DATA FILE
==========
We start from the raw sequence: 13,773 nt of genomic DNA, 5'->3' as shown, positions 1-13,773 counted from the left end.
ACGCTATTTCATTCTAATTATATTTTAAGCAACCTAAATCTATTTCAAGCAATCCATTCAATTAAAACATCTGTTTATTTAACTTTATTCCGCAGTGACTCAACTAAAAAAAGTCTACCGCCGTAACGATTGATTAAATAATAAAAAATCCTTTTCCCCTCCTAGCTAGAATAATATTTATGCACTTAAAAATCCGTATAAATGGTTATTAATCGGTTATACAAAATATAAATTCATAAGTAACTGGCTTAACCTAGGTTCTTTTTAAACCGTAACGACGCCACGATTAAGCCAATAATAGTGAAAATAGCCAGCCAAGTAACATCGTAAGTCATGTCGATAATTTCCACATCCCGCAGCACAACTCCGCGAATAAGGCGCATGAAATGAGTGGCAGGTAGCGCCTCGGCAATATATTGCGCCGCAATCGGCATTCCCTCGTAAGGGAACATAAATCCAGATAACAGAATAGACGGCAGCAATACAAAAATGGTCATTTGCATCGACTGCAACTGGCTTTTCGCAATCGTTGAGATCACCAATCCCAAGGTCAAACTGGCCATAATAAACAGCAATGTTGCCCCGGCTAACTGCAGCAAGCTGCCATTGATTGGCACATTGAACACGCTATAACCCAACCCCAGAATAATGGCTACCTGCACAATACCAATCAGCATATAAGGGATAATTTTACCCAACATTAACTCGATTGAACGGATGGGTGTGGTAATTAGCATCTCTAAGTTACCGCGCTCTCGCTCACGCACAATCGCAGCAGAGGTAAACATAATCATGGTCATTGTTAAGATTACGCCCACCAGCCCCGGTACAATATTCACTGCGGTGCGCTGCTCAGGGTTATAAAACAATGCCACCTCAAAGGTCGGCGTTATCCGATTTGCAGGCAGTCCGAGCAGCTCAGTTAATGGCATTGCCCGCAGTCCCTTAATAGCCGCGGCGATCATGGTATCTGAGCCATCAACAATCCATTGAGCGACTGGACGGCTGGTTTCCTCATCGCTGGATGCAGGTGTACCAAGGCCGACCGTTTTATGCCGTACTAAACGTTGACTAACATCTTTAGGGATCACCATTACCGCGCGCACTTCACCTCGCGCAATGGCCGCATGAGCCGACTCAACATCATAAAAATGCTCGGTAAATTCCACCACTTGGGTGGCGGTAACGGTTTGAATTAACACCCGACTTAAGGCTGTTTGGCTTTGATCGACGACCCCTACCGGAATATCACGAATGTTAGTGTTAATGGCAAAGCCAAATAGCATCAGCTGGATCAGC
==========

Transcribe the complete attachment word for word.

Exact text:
We start from the raw sequence: 13,773 nt of genomic DNA, 5'->3' as shown, positions 1-13,773 counted from the left end.
ACGCTATTTCATTCTAATTATATTTTAAGCAACCTAAATCTATTTCAAGCAATCCATTCAATTAAAACATCTGTTTATTTAACTTTATTCCGCAGTGACTCAACTAAAAAAAGTCTACCGCCGTAACGATTGATTAAATAATAAAAAATCCTTTTCCCCTCCTAGCTAGAATAATATTTATGCACTTAAAAATCCGTATAAATGGTTATTAATCGGTTATACAAAATATAAATTCATAAGTAACTGGCTTAACCTAGGTTCTTTTTAAACCGTAACGACGCCACGATTAAGCCAATAATAGTGAAAATAGCCAGCCAAGTAACATCGTAAGTCATGTCGATAATTTCCACATCCCGCAGCACAACTCCGCGAATAAGGCGCATGAAATGAGTGGCAGGTAGCGCCTCGGCAATATATTGCGCCGCAATCGGCATTCCCTCGTAAGGGAACATAAATCCAGATAACAGAATAGACGGCAGCAATACAAAAATGGTCATTTGCATCGACTGCAACTGGCTTTTCGCAATCGTTGAGATCACCAATCCCAAGGTCAAACTGGCCATAATAAACAGCAATGTTGCCCCGGCTAACTGCAGCAAGCTGCCATTGATTGGCACATTGAACACGCTATAACCCAACCCCAGAATAATGGCTACCTGCACAATACCAATCAGCATATAAGGGATAATTTTACCCAACATTAACTCGATTGAACGGATGGGTGTGGTAATTAGCATCTCTAAGTTACCGCGCTCTCGCTCACGCACAATCGCAGCAGAGGTAAACATAATCATGGTCATTGTTAAGATTACGCCCACCAGCCCCGGTACAATATTCACTGCGGTGCGCTGCTCAGGGTTATAAAACAATGCCACCTCAAAGGTCGGCGTTATCCGATTTGCAGGCAGTCCGAGCAGCTCAGTTAATGGCATTGCCCGCAGTCCCTTAATAGCCGCGGCGATCATGGTATCTGAGCCATCAACAATCCATTGAGCGACTGGACGGCTGGTTTCCTCATCGCTGGATGCAGGTGTACCAAGGCCGACCGTTTTATGCCGTACTAAACGTTGACTAACATCTTTAGGGATCACCATTACCGCGCGCACTTCACCTCGCGCAATGGCCGCATGAGCCGACTCAACATCATAAAAATGCTCGGTAAATTCCACCACTTGGGTGGCGGTAACGGTTTGAATTAACACCCGACTTAAGGCTGTTTGGCTTTGATCGACGACCCCTACCGGAATATCACGAATGTTAGTGTTAATGGCAAAGCCAAATAGCATCAGCTGGATCAGC